Social Security System
Although it was no surprise to regular MOTHER readers (the fact has been reported in these pages several times), Jimmy Carter — as you know — recently discovered that the U.S. social security system is bankrupt. As usual, though, Jimmy (being a politician and all) has an answer to the problem. No, he's not going to try to halt the federal government's "something for everybody for nothing" philosophy. He's proposing, instead, that the yawning deficit be papered over with more taxes, more government fiscal sleight of hand, and more printing press money.
Blue Shield, which provides medical insurance to 72 million U.S. citizens, has announced that, in an effort to "check runaway medical costs," it will no longer routinely approve payment for "28 ineffective operations and diagnostic tests." William E. Ryan, Blue Shield Association president, further states that the no-payment list "will be expanded to cover new procedures with undemonstrated effectiveness as well as other medical specialties."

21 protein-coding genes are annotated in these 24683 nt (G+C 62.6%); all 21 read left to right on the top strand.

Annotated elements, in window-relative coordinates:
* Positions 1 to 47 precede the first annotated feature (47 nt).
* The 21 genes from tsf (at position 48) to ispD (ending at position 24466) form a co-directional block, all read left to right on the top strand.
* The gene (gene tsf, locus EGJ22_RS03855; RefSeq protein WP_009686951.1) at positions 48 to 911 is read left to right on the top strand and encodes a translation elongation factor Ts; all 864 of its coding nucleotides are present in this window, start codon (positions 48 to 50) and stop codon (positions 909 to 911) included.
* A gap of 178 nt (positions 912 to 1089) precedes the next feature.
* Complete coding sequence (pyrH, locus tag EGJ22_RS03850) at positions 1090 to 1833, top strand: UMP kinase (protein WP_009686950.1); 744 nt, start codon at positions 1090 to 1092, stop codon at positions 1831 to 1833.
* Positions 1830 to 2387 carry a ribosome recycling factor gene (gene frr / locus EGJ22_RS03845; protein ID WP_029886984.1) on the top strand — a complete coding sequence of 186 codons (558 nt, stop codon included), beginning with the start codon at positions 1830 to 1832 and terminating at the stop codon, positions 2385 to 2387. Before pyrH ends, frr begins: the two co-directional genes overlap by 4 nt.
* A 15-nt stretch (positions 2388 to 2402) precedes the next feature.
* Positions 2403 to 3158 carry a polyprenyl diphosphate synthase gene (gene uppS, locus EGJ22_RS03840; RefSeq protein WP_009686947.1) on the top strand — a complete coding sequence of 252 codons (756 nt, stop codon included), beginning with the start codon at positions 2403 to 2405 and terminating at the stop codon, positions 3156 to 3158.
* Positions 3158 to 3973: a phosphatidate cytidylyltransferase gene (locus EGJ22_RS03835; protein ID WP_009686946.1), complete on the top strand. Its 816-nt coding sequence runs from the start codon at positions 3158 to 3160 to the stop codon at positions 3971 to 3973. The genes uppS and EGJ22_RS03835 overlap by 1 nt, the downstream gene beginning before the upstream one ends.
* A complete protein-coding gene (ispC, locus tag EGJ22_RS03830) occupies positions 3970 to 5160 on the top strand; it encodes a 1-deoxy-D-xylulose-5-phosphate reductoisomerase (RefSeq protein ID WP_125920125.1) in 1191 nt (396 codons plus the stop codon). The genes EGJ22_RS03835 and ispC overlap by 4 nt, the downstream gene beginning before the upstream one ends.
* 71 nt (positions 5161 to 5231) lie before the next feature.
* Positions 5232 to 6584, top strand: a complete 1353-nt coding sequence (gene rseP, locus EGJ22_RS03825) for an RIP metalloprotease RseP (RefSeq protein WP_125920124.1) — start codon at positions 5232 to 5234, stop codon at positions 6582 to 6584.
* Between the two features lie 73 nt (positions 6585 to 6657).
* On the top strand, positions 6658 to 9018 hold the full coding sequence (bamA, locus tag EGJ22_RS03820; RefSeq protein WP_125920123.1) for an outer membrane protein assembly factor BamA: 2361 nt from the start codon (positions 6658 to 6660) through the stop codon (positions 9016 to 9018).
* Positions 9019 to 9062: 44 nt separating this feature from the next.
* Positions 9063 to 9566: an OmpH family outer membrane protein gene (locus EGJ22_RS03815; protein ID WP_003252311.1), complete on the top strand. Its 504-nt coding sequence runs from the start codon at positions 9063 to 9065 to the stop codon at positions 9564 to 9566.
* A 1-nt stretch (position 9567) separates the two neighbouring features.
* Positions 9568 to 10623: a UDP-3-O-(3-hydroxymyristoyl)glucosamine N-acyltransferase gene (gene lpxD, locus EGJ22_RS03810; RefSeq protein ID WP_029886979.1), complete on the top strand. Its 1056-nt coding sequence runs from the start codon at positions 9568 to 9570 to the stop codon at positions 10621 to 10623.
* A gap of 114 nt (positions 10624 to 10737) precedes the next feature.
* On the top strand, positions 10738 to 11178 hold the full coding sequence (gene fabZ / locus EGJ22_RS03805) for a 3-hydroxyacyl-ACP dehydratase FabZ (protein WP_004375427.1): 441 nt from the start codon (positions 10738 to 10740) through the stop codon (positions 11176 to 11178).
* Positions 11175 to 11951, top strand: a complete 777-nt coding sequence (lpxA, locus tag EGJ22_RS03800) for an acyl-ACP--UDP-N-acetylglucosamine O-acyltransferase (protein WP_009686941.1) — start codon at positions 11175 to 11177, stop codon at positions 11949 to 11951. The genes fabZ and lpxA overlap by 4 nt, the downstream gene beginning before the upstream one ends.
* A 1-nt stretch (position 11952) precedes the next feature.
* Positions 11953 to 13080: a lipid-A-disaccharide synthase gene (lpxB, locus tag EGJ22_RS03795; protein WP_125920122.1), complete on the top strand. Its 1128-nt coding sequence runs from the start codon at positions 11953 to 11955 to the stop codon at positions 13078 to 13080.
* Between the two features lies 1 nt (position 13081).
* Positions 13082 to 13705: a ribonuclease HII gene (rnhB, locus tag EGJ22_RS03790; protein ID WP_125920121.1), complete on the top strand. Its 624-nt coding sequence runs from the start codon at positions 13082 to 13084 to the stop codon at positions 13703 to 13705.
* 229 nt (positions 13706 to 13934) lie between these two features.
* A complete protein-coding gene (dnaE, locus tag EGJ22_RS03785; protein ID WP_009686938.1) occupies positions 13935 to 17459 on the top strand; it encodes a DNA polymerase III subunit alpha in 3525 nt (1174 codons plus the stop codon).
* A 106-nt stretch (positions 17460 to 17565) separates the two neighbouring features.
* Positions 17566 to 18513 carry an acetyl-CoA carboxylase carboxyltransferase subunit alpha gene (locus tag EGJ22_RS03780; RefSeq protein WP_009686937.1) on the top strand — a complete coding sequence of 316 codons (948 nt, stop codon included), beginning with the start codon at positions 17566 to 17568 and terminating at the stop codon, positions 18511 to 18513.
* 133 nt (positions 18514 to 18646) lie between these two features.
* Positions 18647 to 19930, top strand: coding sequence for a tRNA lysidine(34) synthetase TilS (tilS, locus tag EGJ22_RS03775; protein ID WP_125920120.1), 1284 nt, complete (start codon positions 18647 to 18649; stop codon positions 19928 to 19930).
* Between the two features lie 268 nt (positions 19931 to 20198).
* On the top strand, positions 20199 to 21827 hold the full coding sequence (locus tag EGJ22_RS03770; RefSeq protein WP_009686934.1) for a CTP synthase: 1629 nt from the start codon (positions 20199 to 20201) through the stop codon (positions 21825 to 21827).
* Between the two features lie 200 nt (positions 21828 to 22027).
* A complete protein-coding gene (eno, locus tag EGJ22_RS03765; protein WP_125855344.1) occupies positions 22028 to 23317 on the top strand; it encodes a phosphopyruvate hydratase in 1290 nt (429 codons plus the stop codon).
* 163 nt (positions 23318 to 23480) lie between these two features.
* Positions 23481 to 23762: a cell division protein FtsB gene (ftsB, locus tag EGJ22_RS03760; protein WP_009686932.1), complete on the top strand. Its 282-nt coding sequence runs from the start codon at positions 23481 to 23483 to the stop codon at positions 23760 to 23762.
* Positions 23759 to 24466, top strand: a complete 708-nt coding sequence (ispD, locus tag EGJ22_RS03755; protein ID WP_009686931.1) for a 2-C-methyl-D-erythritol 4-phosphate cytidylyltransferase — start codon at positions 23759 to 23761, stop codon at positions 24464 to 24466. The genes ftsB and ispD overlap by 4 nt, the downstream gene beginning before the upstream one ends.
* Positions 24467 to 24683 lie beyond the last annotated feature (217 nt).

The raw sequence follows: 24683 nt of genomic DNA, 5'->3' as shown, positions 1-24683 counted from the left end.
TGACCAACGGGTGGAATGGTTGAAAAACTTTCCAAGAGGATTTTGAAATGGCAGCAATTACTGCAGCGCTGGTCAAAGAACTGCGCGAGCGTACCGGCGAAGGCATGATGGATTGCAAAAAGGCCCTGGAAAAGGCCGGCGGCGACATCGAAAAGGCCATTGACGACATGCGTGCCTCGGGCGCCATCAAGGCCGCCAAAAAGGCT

- Chicago is doing without new traffic signals and is skipping street repairs.
- Seattle will mow the grass in ifs parks less often.
- The animals in Atlanta's zoo will be fed a less costly diet.
- New Orleans has cut the frequency of its trash collections and now closes its libraries on Sundays.
- Philadelphia is shutting down its only public hospital and has canceled the construction of 32 playgrounds and swimming pools, a library, a health center, and a police station.